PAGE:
There’s an old saying by a guy who founded the scout movement:
“If you make listening and observation your occupation, you will gain much more than you can by talking.” Robert Baden-Powell
Most of the time, most of us are fighting to be heard. Raising our tone doesn’t provide the desired effect; and physically demanding the attention of others is not an option now days. So how can you become the one person in the room that everyone listens to when a lot of voices are trying to be heard simultaneously?
The answer, ironically, is by listening to others…
Listening is the one life skill you can’t learn in school. Only people who understand intimately how communication works pay attention and, even then, only to a point. Past a certain point, everyone wants to be heard and acts accordingly. How does that saying go…in the jungle only the biggest gorillas are heard…
Well, we’re not living in the jungle anymore, are we? And size doesn’t matter when it comes to conversations between people, does it?
So what are the things that do matter?
Difference between hearing and listening
When we hear something, we’re only using one sense out of the five available to us. Listening, on the other hand, requires use of a broader set of senses; working in unison to interpret the meaning of an interaction we’re having.
Our ability to understand interactions by listening depends on:
1. Our alertness level.
2. Our ability to understand the transmitted message due to knowledge or experience.
3. The senses at work, i.e. if we only listen without actually seeing the person, we’re missing a fuller repertoire of non-verbal signals that will help us understand the transmitted message.
According to Wikipedia, the nonverbal senses we activate in interactions are – 83% sight, only 11% hearing, 3% smell, 2% touch and 1% taste.
When someone is telling you that you’ve heard, but you haven’t listened, he knows what he’s talking about! This means that we need to invest a lot to actually listen to someone. The best way to introduce a new behavior type into your communication portfolio is to create a habit out of it, it won’t come naturally.
How to create the habit of listening
Active listening skills can be easy to develop if you focus and make an effort. It’s not rocket science, but it does require a consistent and constant effort to overcome your natural instinct to be heard. Here are a few tips.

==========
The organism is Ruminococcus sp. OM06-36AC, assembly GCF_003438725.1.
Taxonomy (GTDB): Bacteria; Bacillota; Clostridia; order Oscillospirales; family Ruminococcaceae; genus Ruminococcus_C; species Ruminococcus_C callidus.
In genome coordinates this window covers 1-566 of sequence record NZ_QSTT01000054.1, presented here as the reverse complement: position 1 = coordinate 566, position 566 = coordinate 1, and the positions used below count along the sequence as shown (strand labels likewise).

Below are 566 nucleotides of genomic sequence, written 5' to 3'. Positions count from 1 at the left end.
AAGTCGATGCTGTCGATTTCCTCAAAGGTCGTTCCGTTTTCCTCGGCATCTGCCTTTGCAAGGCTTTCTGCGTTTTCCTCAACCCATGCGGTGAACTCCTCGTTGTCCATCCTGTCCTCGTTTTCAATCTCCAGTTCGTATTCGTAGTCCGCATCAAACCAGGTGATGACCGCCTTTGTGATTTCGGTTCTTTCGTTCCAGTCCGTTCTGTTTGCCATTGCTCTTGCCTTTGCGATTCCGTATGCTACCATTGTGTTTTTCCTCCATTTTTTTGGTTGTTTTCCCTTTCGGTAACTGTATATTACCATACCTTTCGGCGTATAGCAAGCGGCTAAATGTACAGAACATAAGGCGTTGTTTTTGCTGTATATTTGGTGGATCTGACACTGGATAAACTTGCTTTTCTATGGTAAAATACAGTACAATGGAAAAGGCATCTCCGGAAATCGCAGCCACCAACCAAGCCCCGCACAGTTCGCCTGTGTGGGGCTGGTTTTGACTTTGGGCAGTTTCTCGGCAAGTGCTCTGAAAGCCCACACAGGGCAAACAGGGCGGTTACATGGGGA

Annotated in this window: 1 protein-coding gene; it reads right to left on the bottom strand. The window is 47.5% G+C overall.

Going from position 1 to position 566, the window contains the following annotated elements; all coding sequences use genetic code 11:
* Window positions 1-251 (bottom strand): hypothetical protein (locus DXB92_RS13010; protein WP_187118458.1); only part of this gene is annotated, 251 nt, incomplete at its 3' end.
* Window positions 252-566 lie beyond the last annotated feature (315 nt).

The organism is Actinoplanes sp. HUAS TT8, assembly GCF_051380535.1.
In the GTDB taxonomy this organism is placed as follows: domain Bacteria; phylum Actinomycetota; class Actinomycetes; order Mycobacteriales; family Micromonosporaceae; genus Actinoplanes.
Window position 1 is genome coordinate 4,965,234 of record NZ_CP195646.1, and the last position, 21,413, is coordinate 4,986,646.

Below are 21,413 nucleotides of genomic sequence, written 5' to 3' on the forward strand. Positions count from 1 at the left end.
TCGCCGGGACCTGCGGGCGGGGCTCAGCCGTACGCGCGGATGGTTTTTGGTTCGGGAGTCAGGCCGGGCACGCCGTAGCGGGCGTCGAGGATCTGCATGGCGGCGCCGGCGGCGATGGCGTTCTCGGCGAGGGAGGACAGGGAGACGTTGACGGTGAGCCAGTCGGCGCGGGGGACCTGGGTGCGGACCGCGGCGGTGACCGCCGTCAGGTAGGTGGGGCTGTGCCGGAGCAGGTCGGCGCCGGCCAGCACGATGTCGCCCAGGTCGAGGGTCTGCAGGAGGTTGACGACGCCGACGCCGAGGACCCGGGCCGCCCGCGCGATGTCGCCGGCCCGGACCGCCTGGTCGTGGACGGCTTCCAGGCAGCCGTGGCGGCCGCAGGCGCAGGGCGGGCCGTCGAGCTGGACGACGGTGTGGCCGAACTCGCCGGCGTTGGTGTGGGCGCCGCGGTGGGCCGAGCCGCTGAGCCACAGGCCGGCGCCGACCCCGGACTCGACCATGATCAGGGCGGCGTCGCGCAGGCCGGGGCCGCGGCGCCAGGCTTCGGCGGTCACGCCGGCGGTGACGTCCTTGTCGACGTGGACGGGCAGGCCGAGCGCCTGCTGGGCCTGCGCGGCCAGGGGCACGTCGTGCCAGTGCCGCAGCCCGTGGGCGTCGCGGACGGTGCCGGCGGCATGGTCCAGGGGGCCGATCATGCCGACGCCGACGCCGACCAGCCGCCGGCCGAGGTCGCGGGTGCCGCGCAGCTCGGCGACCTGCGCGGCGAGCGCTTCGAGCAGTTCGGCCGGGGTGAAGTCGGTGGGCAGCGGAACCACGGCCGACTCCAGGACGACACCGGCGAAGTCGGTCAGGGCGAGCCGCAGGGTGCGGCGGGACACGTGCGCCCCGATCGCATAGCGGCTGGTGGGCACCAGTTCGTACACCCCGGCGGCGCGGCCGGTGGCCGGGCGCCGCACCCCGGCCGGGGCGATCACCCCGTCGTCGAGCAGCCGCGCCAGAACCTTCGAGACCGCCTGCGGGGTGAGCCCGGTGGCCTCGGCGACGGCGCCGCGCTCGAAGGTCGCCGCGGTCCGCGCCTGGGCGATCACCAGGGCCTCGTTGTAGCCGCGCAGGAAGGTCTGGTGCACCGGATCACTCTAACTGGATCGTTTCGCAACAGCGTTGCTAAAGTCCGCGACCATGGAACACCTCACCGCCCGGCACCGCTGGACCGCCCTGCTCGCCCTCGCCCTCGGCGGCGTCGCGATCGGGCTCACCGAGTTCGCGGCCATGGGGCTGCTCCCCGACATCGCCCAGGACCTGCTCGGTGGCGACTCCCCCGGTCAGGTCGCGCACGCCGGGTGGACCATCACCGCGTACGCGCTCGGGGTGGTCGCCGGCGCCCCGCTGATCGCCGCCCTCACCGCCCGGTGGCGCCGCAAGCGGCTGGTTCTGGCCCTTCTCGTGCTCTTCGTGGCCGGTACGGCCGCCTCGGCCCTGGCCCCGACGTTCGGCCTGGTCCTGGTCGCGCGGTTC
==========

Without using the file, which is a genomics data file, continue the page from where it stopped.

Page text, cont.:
1 Not talking
Sounds pretty easy, right? However, this may be the toughest since many of us are busy talking or waiting for the moment to start talking. As I previously mentioned, listening requires focus and using your other senses, this means that you need to close your trap and focus on the person (or people) in front of you and let it all sink.
Giving the people you talk to enough time and space prior to and after speaking allows you to create the realization in their mind that someone listened to them. Furthermore, this enables them to catch their bearings and breath, express appreciation and interest in the topic by being patient.
Engaging people is a great way to show that you are listening and confirms understanding. When asking a question, try to confirm what you have understood as well as asking additional questions.
A distant observer can very quickly pick up on respect between two people speaking. Body posture, in particular, maintaining eye contact is sign of respect. Remember, you can still disagree, but keeping a low voice and non-aggressive posture helps communicate your position more effectively.
The best way to catch someone’s attention is by staying positive. Other people in the room will have a tendency to lean towards and listen to someone who is positive. Choose your words carefully. For example, why use the word “problems” when you can use “challenges” or even “opportunities for improvement”? What would you rather hear “awful” or “less than ideal”? Which speaker would you rather listen to?
Listening to someone increases your charisma
According to the art of manliness site:
“It’s now incredibly easy to set yourself apart from the pack simply by being fully present with people and giving them your complete attention.
“When you think of charisma, you might think of trying to make yourself seem super awesome to others. But the paradoxical secret of charisma is that it’s not about trumpeting your good qualities, but making the other person feel good about himself. Real charisma makes the other person feel important; when they finish an interaction with you, they feel better about themselves than they did before.
Focusing your mental and emotional energy on someone as you interact is how you create that feeling of importance. People fundamentally want attention – they want to be recognized and acknowledged. “
We tend to reciprocate gestures and compliment behaviors. If you constantly want to speak, then others will try to do the same, and ultimately not listen to you. If you are the one who is always patient and listening, then others will reciprocate.
Until next time!
|Written on 11/27/2013 by Haim Pekel. Haim Pekel is IQTELL’s marketing director. IQTELL is a productivity and a personal information management app that organizes Everything in One Place. IQTELL recently released an amazing feature that helps to process your emails quickly and effectively – we call it EZ Email processing . Learn more about IQTELL’s App and join a community supported by productivity buffs! Get the Productivity App Today!|
Photo Credit: Steven Shorrock